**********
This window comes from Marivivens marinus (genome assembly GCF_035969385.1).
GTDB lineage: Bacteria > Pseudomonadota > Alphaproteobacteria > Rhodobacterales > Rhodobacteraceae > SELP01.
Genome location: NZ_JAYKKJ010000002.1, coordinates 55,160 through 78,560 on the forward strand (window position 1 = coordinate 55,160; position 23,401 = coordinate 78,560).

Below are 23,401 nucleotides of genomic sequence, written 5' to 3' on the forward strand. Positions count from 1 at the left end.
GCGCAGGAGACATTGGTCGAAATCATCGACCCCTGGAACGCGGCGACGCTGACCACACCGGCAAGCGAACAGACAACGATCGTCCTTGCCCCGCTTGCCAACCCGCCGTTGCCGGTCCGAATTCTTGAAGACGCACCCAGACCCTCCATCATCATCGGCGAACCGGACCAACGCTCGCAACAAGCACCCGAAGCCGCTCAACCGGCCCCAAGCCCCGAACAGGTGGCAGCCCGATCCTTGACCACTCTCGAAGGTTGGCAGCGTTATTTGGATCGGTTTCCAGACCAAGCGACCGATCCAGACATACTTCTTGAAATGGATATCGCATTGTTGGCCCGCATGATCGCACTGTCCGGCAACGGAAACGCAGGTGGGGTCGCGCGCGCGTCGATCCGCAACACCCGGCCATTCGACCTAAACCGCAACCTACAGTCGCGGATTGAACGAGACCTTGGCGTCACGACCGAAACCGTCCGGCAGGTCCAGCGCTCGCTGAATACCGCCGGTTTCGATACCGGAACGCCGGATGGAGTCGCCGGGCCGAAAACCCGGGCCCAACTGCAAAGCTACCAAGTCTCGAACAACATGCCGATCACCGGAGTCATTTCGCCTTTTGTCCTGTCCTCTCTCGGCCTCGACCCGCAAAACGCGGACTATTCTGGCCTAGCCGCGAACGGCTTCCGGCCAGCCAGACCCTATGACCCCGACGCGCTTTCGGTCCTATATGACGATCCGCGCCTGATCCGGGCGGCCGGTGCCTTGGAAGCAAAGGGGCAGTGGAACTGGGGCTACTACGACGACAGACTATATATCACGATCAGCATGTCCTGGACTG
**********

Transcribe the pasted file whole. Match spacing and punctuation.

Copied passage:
This window comes from Marivivens marinus (genome assembly GCF_035969385.1).
GTDB lineage: Bacteria > Pseudomonadota > Alphaproteobacteria > Rhodobacterales > Rhodobacteraceae > SELP01.
Genome location: NZ_JAYKKJ010000002.1, coordinates 55,160 through 78,560 on the forward strand (window position 1 = coordinate 55,160; position 23,401 = coordinate 78,560).

Below are 23,401 nucleotides of genomic sequence, written 5' to 3' on the forward strand. Positions count from 1 at the left end.
GCGCAGGAGACATTGGTCGAAATCATCGACCCCTGGAACGCGGCGACGCTGACCACACCGGCAAGCGAACAGACAACGATCGTCCTTGCCCCGCTTGCCAACCCGCCGTTGCCGGTCCGAATTCTTGAAGACGCACCCAGACCCTCCATCATCATCGGCGAACCGGACCAACGCTCGCAACAAGCACCCGAAGCCGCTCAACCGGCCCCAAGCCCCGAACAGGTGGCAGCCCGATCCTTGACCACTCTCGAAGGTTGGCAGCGTTATTTGGATCGGTTTCCAGACCAAGCGACCGATCCAGACATACTTCTTGAAATGGATATCGCATTGTTGGCCCGCATGATCGCACTGTCCGGCAACGGAAACGCAGGTGGGGTCGCGCGCGCGTCGATCCGCAACACCCGGCCATTCGACCTAAACCGCAACCTACAGTCGCGGATTGAACGAGACCTTGGCGTCACGACCGAAACCGTCCGGCAGGTCCAGCGCTCGCTGAATACCGCCGGTTTCGATACCGGAACGCCGGATGGAGTCGCCGGGCCGAAAACCCGGGCCCAACTGCAAAGCTACCAAGTCTCGAACAACATGCCGATCACCGGAGTCATTTCGCCTTTTGTCCTGTCCTCTCTCGGCCTCGACCCGCAAAACGCGGACTATTCTGGCCTAGCCGCGAACGGCTTCCGGCCAGCCAGACCCTATGACCCCGACGCGCTTTCGGTCCTATATGACGATCCGCGCCTGATCCGGGCGGCCGGTGCCTTGGAAGCAAAGGGGCAGTGGAACTGGGGCTACTACGACGACAGACTATATATCACGATCAGCATGTCCTGGACTG